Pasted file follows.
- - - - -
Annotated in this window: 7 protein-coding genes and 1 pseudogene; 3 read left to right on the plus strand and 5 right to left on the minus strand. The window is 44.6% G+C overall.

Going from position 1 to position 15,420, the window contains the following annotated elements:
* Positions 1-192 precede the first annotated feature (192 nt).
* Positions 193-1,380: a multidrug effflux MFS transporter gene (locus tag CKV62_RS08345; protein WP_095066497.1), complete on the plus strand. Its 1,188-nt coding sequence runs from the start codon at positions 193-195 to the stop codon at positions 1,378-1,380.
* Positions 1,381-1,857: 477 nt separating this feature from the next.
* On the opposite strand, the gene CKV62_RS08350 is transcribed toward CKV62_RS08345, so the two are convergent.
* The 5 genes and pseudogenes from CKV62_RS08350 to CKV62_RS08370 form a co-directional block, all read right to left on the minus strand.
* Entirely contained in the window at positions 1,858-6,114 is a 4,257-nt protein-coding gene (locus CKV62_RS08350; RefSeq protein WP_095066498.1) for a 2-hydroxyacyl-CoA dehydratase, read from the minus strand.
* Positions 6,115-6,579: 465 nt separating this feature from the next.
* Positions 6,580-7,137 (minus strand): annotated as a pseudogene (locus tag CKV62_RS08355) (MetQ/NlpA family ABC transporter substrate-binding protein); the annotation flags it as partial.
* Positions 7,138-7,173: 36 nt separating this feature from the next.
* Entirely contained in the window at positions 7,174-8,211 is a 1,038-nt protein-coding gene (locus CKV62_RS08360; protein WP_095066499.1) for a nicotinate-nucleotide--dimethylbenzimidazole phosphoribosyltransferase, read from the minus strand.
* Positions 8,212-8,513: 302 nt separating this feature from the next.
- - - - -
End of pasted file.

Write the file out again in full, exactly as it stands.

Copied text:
Annotated in this window: 7 protein-coding genes and 1 pseudogene; 3 read left to right on the plus strand and 5 right to left on the minus strand. The window is 44.6% G+C overall.

Going from position 1 to position 15,420, the window contains the following annotated elements:
* Positions 1-192 precede the first annotated feature (192 nt).
* Positions 193-1,380: a multidrug effflux MFS transporter gene (locus tag CKV62_RS08345; protein WP_095066497.1), complete on the plus strand. Its 1,188-nt coding sequence runs from the start codon at positions 193-195 to the stop codon at positions 1,378-1,380.
* Positions 1,381-1,857: 477 nt separating this feature from the next.
* On the opposite strand, the gene CKV62_RS08350 is transcribed toward CKV62_RS08345, so the two are convergent.
* The 5 genes and pseudogenes from CKV62_RS08350 to CKV62_RS08370 form a co-directional block, all read right to left on the minus strand.
* Entirely contained in the window at positions 1,858-6,114 is a 4,257-nt protein-coding gene (locus CKV62_RS08350; RefSeq protein WP_095066498.1) for a 2-hydroxyacyl-CoA dehydratase, read from the minus strand.
* Positions 6,115-6,579: 465 nt separating this feature from the next.
* Positions 6,580-7,137 (minus strand): annotated as a pseudogene (locus tag CKV62_RS08355) (MetQ/NlpA family ABC transporter substrate-binding protein); the annotation flags it as partial.
* Positions 7,138-7,173: 36 nt separating this feature from the next.
* Entirely contained in the window at positions 7,174-8,211 is a 1,038-nt protein-coding gene (locus CKV62_RS08360; protein WP_095066499.1) for a nicotinate-nucleotide--dimethylbenzimidazole phosphoribosyltransferase, read from the minus strand.
* Positions 8,212-8,513: 302 nt separating this feature from the next.